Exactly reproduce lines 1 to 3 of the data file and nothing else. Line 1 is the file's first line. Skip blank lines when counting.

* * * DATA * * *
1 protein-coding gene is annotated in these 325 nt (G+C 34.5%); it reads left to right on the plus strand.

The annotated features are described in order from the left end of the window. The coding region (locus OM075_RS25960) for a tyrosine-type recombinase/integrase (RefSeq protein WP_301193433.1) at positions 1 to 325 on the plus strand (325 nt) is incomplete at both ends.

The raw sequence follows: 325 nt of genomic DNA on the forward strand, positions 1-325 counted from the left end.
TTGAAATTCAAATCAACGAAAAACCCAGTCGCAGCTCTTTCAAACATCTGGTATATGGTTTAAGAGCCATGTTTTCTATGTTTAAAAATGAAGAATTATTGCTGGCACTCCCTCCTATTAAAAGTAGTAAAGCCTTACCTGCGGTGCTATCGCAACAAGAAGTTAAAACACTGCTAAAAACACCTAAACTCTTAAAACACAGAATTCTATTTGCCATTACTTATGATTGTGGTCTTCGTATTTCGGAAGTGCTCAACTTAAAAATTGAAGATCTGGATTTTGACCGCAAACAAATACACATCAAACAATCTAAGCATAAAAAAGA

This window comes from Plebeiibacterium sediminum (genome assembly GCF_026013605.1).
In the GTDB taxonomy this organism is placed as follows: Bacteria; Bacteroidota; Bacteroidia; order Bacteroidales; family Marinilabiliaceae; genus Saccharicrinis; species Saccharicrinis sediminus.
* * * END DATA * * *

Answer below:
1 protein-coding gene is annotated in these 325 nt (G+C 34.5%); it reads left to right on the plus strand.

The annotated features are described in order from the left end of the window. The coding region (locus OM075_RS25960) for a tyrosine-type recombinase/integrase (RefSeq protein WP_301193433.1) at positions 1 to 325 on the plus strand (325 nt) is incomplete at both ends.

The raw sequence follows: 325 nt of genomic DNA on the forward strand, positions 1-325 counted from the left end.